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Byron Shire
November 30, 2022

Advocates push for the return of rail

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Phillip Hill, from Northern Rivers Rail (NRR), consultant Nigel Kirwan, NRR chairperson Jan Mangelson, Lydia Kindred (NRR), and David Brown, from Council’s place planning collective. Photo Jeff ‘Railing For Public Transport’ Dawson.

A group of residents committed to the return of rail services to the area say the first stage of planning is underway ‘to bring our tracks back to life and extend a climate-friendly train service to Mullumbimby, with the second stage to provide rail services to Bangalow’.

Lydia Kindred, from Northern Rivers Rail Ltd (NRRL), told The Echo, the plans are based on a recently completed Transport Expansion Strategy for the Northern Rivers’, which was jointly funded by Mitren Rail and Prema Capital.

As part of this planning, park’n’ride parking options around Mullumbimby Station were explored last Friday by members of Northern Rivers Rail Ltd (NRRL) Board.

They comprise Chairperson Jan Mangleson, Secretary Lydia Kindred and Phillip Hill, who met with Strategy and Planning consultant, Nigel Kirwan and David Brown, a member of the Byron Shire Council’s Place Planning committee.

Traffic jams

‘Many commuters dealing with the daily and prolonged traffic jams travelling into Byron Bay CBD from the Pacific Highway and along Ewingsdale Road, and others who just avoid the journey altogether, will benefit greatly from an easy journey on an extended Solar Train service’, Lydia Kindred said.

‘The rail journey proposed between Mullumbimby and Byron Bay is estimated as taking 20–25 minutes and will connect people for work, sightseeing, restaurants, entertainment, recreation, and health services’.

Lydia Kindred continued, ‘One of the issues the return of regional rail services is facing at the moment is a push to pull up the tracks of our railway corridors for recreational bike and hike paths.’

Lydia said Northern Rivers Rail welcomes, where feasible, these recreational paths, ‘but not at the cost of regular rail services being established as a priority for public transport in our existing rail corridor’.

To support the return of much-needed trains, NRRL asks residents ‘to please write a brief note to Byron Shire Council by Friday, October 7, to ensure that the extension of climate-friendly train services in the Byron Shire and beyond is not put at risk by recreational use paths’.

Council’s proposal is at www.byron.nsw.gov.au/Your-Say-Byron-Shire/Mullumbimby-to-Brunswick-Heads-cycleway-route-options.

For more info, or to become a member, or donate to Northern Rivers Rail Ltd go to: www.northernriversrail.com.au.

Proposed bike path up through Brunswick Heads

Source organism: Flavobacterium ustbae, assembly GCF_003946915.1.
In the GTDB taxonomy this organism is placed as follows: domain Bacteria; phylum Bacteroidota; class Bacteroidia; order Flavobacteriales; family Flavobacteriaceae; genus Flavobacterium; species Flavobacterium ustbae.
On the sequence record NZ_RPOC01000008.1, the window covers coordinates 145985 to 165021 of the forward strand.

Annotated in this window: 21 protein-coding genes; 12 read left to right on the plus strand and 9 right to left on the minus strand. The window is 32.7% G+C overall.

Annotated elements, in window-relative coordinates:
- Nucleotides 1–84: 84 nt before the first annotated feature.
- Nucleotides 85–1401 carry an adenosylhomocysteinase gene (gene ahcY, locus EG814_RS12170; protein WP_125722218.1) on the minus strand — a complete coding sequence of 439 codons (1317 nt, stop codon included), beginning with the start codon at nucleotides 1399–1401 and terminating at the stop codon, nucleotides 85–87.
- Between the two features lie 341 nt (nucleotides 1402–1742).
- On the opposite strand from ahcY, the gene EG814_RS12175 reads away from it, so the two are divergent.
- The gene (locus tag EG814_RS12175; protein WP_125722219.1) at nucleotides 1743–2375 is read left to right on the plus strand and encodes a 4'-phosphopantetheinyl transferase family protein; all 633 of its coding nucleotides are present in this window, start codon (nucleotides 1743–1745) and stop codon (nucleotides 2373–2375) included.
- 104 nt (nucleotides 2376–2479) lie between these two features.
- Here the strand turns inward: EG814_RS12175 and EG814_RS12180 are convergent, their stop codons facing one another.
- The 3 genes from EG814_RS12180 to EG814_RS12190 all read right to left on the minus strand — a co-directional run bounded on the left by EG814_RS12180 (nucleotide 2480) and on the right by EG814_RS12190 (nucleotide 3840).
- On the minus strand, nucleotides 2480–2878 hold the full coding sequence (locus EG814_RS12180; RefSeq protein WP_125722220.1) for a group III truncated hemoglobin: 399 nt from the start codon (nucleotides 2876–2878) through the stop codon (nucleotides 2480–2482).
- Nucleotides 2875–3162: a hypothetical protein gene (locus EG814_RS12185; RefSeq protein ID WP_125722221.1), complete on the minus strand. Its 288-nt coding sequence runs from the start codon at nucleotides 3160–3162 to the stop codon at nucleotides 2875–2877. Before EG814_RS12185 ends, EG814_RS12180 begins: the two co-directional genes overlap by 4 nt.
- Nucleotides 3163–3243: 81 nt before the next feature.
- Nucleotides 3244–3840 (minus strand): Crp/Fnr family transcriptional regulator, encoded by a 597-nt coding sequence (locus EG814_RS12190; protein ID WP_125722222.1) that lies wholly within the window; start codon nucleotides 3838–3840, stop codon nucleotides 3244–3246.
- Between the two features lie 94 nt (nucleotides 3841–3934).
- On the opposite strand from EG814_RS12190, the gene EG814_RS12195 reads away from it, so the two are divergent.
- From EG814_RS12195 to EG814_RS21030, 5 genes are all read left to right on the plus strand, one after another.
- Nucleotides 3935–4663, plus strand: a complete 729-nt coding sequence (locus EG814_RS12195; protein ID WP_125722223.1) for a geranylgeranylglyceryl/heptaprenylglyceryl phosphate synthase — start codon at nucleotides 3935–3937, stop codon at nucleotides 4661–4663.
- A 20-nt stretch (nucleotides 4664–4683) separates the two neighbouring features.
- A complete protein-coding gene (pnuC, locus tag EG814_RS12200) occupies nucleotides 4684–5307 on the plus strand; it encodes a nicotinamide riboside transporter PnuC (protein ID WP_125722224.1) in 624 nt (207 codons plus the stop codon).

‘We ask that you request that a proposed bike path up through Brunswick Heads does not stop the potential for extending the rail service beyond Mullumbimby to Yelgun at the top of Byron Shire, where Splendour and other festivals desperately need rail service to help with their transport issues.

‘David Brown agreed that reinstating the existing rail system between tourist and employment centres is an environmentally and economically sound proposition.

Northern Rivers Rail Ltd has been established to restore our tracks and establish regular, climate-friendly rail services in the Northern Rivers to provide much-needed, non-road travel options.

For more info or to become a member, or donate to Northern Rivers Rail Ltd go to: www.northernriversrail.com.au.


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12 COMMENTS

  1. yawn – here we go again. While i applaud this mobs persistence – this idea is not on Councils radar at all – and certainly is not part of future planning. While this does make sense on paper the unfortunate reality is that even thought this is a short section of line – remediation will cost a bundle (money Council doesn’t have) and a commercial operator would need to run the service which would be unlikely to be financially viable. Further, NSW govt has no interest in funding micro rail projects and so no $$ there either. This venture is a financial dead dog and has a high financial risk – cat see it going anywhere.

  2. I am all for a light rail service going down to Mullumbimby and Bryon Bay, some people do not have transport to travel and the bus service which is few and far in- between doesn’t help that much, older people cannot jump on a bike ride down that far- there are a lot of elderly people that would love to take a train trip down that way.

  3. There are buses service regularly running Mullum Byron Bangakow and hardly anyone uses them except a few dozen schoolkids before and after school , There is virtually no demand. When the train did run between these 3 stops hardly anyone used it. The whole rail campaign has no one who can do the simple arithmetic which shows it is not viable

  4. Lydia Kindred’s railway fantasy continues to reach new heights. She is great at talking it up. Reality will prevail eventually but a lot of money and resources will be yet wasted on the dream.

    The last train ran in May 2004. In 2013, both sides of Parliament accepted the findings of a $2 million professional study and the railway was effectively abandoned. In September 2020 the line was formally closed and dedicated as a trail, allowing construction of the trail to commence.